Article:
Study Suggests PALB2 Mutations Greatly Increase Chance of Getting Breast Cancer

Breast Cancer News
September 5, 2014
By: 
Erin Rowley, Writer and Content Coordinator
Reviewed By: 
Mary B. Daly, MD, PhD

Findings about the influence of PALB2 gene mutations on the risk of developing breast cancer could influence genetic testing. They could also affect the way people with a mutation on this gene make treatment decisions in the future.

Background and Goals

People who have a family history of breast cancer often get genetic testing, which gives them more information about their inherited risk of the disease. Doctors know a lot about genes called BRCA1 and BRCA2. These genes help repair damaged cells. When certain mutations, changes in the makeup of a cell, appear on these genes, it can greatly increase a person’s risk of getting breast cancer. In an  LBBC webinar, Dr. Jennifer R. Klemp said women with BRCA mutations can have a 45 to 85 percent chance of getting breast cancer by age 70. The risk in the general population is about 12 percent.

Harmful mutations on other genes can also increase the risk of getting breast cancer, but doctors don’t know as much about them. Because of that lack of knowledge, doctors don’t often test for those gene mutations, because they don’t know how the test results would affect a person’s treatment or risk of disease.

One of these other genes is called PALB2. It works with the BRCA genes to repair damaged cells. Past studies have found that PALB2 mutations increase a person’s risk of breast cancer by two to four times, compared to people who don’t have a mutation. That would make it a moderate-risk gene mutation, as opposed to BRCA, which is a high-risk gene mutation. These researchers wanted to learn more.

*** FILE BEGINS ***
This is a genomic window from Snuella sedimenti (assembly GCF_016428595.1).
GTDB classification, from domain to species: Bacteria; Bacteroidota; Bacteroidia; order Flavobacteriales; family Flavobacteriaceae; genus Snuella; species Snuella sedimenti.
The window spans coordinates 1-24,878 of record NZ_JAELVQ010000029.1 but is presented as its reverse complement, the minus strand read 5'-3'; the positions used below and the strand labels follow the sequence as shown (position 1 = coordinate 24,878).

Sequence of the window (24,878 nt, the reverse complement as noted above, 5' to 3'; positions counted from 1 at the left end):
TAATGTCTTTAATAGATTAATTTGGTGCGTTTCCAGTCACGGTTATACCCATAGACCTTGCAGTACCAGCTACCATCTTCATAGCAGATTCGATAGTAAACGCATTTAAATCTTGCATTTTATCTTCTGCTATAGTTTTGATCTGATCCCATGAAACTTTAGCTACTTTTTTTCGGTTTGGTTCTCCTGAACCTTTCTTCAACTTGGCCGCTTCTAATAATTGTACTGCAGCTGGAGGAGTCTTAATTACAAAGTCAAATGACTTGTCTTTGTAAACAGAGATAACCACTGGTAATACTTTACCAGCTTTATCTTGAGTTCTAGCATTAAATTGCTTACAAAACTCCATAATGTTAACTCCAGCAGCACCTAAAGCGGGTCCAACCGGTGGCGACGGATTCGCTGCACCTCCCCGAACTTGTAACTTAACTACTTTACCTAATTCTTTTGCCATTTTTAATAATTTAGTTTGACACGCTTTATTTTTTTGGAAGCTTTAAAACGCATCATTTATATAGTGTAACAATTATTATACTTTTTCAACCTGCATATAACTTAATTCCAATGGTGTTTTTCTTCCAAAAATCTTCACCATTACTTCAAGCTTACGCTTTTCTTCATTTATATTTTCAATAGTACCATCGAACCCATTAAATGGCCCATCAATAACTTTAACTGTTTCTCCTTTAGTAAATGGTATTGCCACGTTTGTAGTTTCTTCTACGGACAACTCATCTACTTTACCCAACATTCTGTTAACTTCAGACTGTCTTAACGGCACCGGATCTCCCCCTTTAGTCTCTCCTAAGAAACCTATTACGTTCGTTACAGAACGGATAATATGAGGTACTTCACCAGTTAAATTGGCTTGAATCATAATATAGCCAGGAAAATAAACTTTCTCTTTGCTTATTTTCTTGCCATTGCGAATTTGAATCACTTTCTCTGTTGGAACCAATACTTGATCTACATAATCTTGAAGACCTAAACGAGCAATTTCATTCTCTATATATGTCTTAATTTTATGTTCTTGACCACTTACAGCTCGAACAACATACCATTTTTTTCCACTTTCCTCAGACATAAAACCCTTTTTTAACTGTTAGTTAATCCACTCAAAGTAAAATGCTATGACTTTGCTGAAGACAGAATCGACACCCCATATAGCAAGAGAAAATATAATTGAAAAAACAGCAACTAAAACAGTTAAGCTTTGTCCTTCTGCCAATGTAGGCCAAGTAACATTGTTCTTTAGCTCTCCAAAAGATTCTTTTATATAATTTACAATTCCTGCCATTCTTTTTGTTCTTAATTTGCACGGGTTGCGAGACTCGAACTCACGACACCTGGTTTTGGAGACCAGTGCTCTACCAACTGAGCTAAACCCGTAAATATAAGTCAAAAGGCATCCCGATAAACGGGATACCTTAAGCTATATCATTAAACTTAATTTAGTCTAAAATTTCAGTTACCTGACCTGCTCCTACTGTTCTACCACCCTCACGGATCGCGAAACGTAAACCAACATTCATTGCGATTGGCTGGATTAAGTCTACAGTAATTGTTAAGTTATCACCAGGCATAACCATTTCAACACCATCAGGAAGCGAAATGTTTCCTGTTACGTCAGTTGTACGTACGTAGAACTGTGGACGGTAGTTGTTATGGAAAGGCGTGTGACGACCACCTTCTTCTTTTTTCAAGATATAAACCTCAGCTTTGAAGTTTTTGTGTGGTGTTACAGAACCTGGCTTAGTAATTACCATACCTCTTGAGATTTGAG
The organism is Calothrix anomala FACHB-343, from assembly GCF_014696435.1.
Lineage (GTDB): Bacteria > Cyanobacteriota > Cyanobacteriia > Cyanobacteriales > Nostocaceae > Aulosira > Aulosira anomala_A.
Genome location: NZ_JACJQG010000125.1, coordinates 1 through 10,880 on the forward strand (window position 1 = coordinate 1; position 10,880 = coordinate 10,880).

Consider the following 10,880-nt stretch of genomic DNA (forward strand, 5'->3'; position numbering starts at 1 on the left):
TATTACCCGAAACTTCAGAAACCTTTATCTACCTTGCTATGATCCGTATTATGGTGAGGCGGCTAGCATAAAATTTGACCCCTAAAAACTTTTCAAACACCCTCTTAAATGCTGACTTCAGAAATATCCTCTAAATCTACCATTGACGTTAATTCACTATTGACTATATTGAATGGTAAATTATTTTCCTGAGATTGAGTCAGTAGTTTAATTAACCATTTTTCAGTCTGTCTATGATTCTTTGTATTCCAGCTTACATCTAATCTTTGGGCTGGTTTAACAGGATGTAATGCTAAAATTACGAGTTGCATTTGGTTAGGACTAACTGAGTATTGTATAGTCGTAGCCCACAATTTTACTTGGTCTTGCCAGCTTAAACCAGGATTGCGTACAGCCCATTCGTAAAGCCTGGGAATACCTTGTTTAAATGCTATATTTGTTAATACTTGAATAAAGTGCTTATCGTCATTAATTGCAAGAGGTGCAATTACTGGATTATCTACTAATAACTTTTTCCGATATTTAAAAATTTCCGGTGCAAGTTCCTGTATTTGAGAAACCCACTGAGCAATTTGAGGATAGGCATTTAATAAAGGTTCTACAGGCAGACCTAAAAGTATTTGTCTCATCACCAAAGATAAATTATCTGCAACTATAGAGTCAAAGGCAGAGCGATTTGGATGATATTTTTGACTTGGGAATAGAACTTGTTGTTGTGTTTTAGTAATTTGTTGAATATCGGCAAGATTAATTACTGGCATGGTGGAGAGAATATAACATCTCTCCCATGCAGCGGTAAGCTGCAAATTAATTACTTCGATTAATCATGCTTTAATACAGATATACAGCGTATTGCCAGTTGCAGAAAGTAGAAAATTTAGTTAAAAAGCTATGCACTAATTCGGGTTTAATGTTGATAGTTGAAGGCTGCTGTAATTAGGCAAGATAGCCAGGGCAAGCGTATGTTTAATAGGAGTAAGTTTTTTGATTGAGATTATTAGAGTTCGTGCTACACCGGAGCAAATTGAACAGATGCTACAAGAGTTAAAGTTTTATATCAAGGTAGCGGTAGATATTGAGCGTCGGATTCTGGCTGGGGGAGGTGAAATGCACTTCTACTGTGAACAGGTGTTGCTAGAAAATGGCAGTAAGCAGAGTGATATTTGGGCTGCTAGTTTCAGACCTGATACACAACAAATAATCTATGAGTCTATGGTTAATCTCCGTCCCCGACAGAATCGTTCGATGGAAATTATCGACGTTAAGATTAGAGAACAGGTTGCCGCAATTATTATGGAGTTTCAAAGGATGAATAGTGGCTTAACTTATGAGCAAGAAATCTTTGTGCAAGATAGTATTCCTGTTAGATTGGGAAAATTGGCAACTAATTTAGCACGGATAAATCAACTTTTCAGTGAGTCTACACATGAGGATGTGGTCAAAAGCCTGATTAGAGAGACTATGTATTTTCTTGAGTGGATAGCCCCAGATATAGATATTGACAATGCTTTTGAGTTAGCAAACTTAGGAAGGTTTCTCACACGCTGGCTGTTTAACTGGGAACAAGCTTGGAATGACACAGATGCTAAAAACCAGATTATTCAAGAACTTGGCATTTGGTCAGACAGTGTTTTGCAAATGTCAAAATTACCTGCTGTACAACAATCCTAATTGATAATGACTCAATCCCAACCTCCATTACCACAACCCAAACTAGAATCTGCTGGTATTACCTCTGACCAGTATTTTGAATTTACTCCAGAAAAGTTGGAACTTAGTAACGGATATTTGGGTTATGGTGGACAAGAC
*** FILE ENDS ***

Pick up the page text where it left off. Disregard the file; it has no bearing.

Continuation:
Design

The team looked at 154 families in which at least one person had breast cancer and a PALB2 mutation, but had tested negative for BRCA1 and BRCA2 mutations.

The families included:

  • 311 women with PALB2 mutations, 229 of whom had breast cancer
  • 51 men with PALB2 mutations, 7 of whom had breast cancer

The number of family members who developed cancer and the pattern in which they developed it was used to estimate the risk of cancer for family members who had a harmful PALB2 mutation.

Results

Findings suggest women with a PALB2 mutation have a 33 to 58 percent chance of getting breast cancer by age 70, depending on their family history. Compared to the general population, their risk is:

  • 8 to 9 times higher at age 40 and below
  • 6 to 8 times higher from ages 40 to 60
  • 5 times higher at age 60 and above

The researchers also believe about 2.4 percent of breast cancer found in family groups may be due to the PALB2 mutation, but more study is needed.

What This Means for You

You may have had genetic testing in the past and been told that you don’t have a mutation that completely explains your family history of breast cancer. Or, a family member may have tested negative for BRCA mutations, making it unnecessary for you to have testing yourself.

Asking your doctor whether your test included PALB2 or if you should be tested again for a mutation on this gene could lead to information that may affect your treatment decisions.

The mutations mentioned here are not the only ones that could explain a family history of breast cancer. As more research is done, doctors will better understand which gene mutations could increase your risk, and by how much.

If you’re interested in participating in a clinical trial on this subject, talk to your doctor and visit  ClinicalTrials.gov to see which trials are recruiting participants.

For more information about how your genes can affect your risk of breast cancer, read our  Guide to Understanding Genetics and Family Risk Assessment.

Antoniou, Antonis, Casadei, Silvia, Heikkinen, Tuomas et al.  Breast-Cancer Risk in Families with Mutations in PALB2The New England Journal of Medicine. August 7, 2014; doi: 10.1056/NEJMoa1400382.

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